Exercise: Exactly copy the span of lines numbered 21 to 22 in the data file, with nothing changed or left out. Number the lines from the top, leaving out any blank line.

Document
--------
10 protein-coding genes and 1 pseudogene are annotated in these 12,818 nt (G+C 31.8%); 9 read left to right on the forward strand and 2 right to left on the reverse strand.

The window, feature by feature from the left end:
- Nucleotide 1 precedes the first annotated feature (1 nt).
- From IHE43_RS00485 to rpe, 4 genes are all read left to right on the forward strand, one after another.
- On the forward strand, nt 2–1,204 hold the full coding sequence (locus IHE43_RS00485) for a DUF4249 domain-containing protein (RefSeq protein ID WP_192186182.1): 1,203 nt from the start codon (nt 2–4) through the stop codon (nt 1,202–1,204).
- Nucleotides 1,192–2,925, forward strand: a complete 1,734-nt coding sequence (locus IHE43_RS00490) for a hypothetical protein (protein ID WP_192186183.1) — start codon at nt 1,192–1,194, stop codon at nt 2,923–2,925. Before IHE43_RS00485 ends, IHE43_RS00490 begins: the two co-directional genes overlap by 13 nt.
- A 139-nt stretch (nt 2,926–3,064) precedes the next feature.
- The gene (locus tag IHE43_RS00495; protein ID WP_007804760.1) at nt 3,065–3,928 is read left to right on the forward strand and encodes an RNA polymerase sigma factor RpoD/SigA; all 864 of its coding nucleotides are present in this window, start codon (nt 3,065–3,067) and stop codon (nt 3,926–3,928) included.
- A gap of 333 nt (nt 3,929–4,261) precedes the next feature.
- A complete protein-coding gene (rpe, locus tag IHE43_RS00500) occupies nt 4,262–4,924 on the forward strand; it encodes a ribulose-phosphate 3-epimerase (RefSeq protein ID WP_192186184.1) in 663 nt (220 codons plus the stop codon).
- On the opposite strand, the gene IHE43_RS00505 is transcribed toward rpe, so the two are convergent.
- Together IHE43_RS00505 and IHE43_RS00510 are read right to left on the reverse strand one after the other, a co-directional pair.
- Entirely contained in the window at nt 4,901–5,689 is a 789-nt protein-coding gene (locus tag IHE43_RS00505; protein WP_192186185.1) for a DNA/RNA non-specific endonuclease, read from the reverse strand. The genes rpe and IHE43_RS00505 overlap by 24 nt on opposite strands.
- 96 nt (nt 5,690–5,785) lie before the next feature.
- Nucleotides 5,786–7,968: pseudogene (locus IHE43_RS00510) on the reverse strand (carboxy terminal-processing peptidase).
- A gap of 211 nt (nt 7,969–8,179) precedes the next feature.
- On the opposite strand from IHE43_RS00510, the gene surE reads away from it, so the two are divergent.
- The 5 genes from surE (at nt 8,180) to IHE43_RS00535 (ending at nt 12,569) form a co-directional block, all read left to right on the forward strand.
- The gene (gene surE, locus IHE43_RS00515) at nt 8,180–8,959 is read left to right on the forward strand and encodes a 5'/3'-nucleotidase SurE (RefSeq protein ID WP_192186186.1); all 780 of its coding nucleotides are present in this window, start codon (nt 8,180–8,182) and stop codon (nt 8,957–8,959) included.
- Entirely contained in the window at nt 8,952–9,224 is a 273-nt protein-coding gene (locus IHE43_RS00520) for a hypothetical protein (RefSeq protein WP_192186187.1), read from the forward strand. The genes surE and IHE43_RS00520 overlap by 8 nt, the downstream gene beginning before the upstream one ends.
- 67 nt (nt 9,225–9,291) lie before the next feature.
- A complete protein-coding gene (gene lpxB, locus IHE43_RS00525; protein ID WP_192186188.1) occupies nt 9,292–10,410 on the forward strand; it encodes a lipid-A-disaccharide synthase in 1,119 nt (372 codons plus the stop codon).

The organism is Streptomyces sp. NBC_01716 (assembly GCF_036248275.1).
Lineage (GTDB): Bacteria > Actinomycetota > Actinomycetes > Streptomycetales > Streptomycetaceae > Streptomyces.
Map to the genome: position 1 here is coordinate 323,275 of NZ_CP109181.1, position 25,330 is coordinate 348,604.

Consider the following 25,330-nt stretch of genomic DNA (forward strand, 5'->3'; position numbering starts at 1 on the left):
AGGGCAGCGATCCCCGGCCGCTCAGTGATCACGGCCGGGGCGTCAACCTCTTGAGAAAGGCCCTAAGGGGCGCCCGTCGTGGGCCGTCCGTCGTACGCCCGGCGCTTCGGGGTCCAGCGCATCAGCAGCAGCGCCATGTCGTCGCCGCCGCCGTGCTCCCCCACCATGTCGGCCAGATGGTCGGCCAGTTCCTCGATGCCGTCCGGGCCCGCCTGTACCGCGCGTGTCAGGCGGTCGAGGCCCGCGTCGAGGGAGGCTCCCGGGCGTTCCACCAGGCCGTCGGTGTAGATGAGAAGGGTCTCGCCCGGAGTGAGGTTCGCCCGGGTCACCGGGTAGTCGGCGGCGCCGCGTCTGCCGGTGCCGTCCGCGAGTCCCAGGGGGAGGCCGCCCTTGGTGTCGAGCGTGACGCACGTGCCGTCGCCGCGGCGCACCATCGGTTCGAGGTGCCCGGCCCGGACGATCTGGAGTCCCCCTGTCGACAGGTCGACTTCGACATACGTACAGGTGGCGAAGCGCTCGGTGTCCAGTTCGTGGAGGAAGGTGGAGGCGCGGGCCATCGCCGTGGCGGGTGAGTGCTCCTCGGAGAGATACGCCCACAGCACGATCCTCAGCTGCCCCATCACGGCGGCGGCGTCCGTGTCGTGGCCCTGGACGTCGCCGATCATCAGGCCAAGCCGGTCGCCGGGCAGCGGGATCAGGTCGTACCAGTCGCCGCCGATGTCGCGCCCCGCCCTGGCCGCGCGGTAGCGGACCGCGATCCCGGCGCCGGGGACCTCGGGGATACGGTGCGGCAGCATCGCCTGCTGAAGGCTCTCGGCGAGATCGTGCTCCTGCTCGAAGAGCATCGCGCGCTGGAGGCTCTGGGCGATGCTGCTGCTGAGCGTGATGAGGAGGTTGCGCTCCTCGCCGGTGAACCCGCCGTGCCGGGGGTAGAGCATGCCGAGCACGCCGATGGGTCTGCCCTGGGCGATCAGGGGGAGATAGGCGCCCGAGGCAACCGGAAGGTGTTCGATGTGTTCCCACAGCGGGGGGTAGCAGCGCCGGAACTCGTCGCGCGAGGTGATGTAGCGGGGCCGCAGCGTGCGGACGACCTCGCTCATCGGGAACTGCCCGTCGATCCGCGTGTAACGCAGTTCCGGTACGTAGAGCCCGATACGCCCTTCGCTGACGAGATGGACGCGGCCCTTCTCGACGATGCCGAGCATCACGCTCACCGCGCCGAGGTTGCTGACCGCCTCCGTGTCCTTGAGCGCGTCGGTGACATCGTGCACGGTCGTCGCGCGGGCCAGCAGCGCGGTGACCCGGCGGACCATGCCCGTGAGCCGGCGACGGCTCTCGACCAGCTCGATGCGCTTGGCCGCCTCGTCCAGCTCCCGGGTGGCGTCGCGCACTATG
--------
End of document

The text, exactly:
- 67 nt (nt 9,225–9,291) lie before the next feature.
- A complete protein-coding gene (gene lpxB, locus IHE43_RS00525; protein ID WP_192186188.1) occupies nt 9,292–10,410 on the forward strand; it encodes a lipid-A-disaccharide synthase in 1,119 nt (372 codons plus the stop codon).